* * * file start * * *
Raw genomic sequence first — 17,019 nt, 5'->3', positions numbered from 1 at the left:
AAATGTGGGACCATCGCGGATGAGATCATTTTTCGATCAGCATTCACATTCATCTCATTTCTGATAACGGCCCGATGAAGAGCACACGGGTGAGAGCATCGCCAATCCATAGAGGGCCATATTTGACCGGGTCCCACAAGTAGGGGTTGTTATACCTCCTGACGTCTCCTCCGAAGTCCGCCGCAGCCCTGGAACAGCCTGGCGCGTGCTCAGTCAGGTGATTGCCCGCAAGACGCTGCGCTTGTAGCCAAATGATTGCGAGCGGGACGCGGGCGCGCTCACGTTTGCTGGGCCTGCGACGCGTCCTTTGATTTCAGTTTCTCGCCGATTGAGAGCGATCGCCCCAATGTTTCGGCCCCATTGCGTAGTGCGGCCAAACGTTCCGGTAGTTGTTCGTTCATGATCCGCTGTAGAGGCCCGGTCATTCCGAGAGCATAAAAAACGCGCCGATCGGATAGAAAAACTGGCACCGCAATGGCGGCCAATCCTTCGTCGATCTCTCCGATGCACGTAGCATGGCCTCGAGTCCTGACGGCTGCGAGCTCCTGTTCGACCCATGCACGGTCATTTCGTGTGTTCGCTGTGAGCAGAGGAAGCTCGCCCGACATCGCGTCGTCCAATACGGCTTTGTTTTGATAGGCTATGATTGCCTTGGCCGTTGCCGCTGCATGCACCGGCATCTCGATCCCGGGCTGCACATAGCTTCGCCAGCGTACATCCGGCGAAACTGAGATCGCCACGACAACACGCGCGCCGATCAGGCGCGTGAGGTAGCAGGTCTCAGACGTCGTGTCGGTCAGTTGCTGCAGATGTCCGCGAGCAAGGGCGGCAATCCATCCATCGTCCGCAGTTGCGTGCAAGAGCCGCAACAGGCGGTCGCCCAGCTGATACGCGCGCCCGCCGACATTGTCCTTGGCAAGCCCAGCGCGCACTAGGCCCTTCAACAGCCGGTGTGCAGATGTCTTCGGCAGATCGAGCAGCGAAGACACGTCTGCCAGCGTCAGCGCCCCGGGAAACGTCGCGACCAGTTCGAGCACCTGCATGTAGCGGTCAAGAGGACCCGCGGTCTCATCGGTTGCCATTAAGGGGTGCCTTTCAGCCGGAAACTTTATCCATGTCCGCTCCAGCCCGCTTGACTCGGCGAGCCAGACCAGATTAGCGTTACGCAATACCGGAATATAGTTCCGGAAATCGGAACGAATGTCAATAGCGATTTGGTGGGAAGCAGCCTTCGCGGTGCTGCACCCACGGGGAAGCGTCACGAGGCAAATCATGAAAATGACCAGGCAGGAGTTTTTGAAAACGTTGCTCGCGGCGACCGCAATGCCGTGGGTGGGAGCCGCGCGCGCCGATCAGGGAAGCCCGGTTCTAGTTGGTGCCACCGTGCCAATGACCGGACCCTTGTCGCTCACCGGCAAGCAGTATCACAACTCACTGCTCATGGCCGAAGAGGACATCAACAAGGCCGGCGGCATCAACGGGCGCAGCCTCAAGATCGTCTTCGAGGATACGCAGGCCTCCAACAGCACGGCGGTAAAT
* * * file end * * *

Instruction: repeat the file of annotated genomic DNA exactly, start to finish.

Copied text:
Raw genomic sequence first — 17,019 nt, 5'->3', positions numbered from 1 at the left:
AAATGTGGGACCATCGCGGATGAGATCATTTTTCGATCAGCATTCACATTCATCTCATTTCTGATAACGGCCCGATGAAGAGCACACGGGTGAGAGCATCGCCAATCCATAGAGGGCCATATTTGACCGGGTCCCACAAGTAGGGGTTGTTATACCTCCTGACGTCTCCTCCGAAGTCCGCCGCAGCCCTGGAACAGCCTGGCGCGTGCTCAGTCAGGTGATTGCCCGCAAGACGCTGCGCTTGTAGCCAAATGATTGCGAGCGGGACGCGGGCGCGCTCACGTTTGCTGGGCCTGCGACGCGTCCTTTGATTTCAGTTTCTCGCCGATTGAGAGCGATCGCCCCAATGTTTCGGCCCCATTGCGTAGTGCGGCCAAACGTTCCGGTAGTTGTTCGTTCATGATCCGCTGTAGAGGCCCGGTCATTCCGAGAGCATAAAAAACGCGCCGATCGGATAGAAAAACTGGCACCGCAATGGCGGCCAATCCTTCGTCGATCTCTCCGATGCACGTAGCATGGCCTCGAGTCCTGACGGCTGCGAGCTCCTGTTCGACCCATGCACGGTCATTTCGTGTGTTCGCTGTGAGCAGAGGAAGCTCGCCCGACATCGCGTCGTCCAATACGGCTTTGTTTTGATAGGCTATGATTGCCTTGGCCGTTGCCGCTGCATGCACCGGCATCTCGATCCCGGGCTGCACATAGCTTCGCCAGCGTACATCCGGCGAAACTGAGATCGCCACGACAACACGCGCGCCGATCAGGCGCGTGAGGTAGCAGGTCTCAGACGTCGTGTCGGTCAGTTGCTGCAGATGTCCGCGAGCAAGGGCGGCAATCCATCCATCGTCCGCAGTTGCGTGCAAGAGCCGCAACAGGCGGTCGCCCAGCTGATACGCGCGCCCGCCGACATTGTCCTTGGCAAGCCCAGCGCGCACTAGGCCCTTCAACAGCCGGTGTGCAGATGTCTTCGGCAGATCGAGCAGCGAAGACACGTCTGCCAGCGTCAGCGCCCCGGGAAACGTCGCGACCAGTTCGAGCACCTGCATGTAGCGGTCAAGAGGACCCGCGGTCTCATCGGTTGCCATTAAGGGGTGCCTTTCAGCCGGAAACTTTATCCATGTCCGCTCCAGCCCGCTTGACTCGGCGAGCCAGACCAGATTAGCGTTACGCAATACCGGAATATAGTTCCGGAAATCGGAACGAATGTCAATAGCGATTTGGTGGGAAGCAGCCTTCGCGGTGCTGCACCCACGGGGAAGCGTCACGAGGCAAATCATGAAAATGACCAGGCAGGAGTTTTTGAAAACGTTGCTCGCGGCGACCGCAATGCCGTGGGTGGGAGCCGCGCGCGCCGATCAGGGAAGCCCGGTTCTAGTTGGTGCCACCGTGCCAATGACCGGACCCTTGTCGCTCACCGGCAAGCAGTATCACAACTCACTGCTCATGGCCGAAGAGGACATCAACAAGGCCGGCGGCATCAACGGGCGCAGCCTCAAGATCGTCTTCGAGGATACGCAGGCCTCCAACAGCACGGCGGTAAAT